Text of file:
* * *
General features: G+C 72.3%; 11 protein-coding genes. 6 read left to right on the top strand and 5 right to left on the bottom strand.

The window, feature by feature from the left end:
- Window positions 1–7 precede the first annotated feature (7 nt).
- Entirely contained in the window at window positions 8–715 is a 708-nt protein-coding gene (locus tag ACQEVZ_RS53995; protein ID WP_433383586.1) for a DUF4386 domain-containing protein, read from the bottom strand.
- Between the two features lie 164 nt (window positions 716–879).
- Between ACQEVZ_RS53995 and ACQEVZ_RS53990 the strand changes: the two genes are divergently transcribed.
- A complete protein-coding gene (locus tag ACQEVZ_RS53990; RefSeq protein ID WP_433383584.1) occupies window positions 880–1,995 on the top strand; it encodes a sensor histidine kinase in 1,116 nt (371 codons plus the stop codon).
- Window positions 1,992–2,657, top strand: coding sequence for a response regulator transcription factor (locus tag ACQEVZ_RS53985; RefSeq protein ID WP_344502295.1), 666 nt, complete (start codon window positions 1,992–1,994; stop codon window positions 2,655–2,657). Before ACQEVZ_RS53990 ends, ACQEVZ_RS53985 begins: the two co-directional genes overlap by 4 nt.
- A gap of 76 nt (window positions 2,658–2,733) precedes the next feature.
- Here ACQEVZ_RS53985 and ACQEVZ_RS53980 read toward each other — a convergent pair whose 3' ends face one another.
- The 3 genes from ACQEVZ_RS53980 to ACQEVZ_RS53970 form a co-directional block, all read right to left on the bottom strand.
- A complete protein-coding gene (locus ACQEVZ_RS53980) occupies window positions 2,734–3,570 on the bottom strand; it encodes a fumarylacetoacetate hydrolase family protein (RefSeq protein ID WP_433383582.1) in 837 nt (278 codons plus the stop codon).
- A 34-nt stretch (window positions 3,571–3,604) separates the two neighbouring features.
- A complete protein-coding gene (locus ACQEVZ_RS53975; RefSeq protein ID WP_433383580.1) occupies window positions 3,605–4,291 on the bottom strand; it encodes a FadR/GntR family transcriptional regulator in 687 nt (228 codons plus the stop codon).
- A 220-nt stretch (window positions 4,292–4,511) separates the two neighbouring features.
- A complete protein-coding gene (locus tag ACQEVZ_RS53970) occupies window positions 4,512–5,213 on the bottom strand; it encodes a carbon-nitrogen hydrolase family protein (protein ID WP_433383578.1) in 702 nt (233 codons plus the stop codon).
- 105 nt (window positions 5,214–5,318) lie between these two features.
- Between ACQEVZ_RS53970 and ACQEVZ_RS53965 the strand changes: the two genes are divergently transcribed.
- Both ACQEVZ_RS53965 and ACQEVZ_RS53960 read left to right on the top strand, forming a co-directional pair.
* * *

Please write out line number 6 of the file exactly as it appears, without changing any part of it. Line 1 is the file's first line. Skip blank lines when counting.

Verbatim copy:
- Between ACQEVZ_RS53995 and ACQEVZ_RS53990 the strand changes: the two genes are divergently transcribed.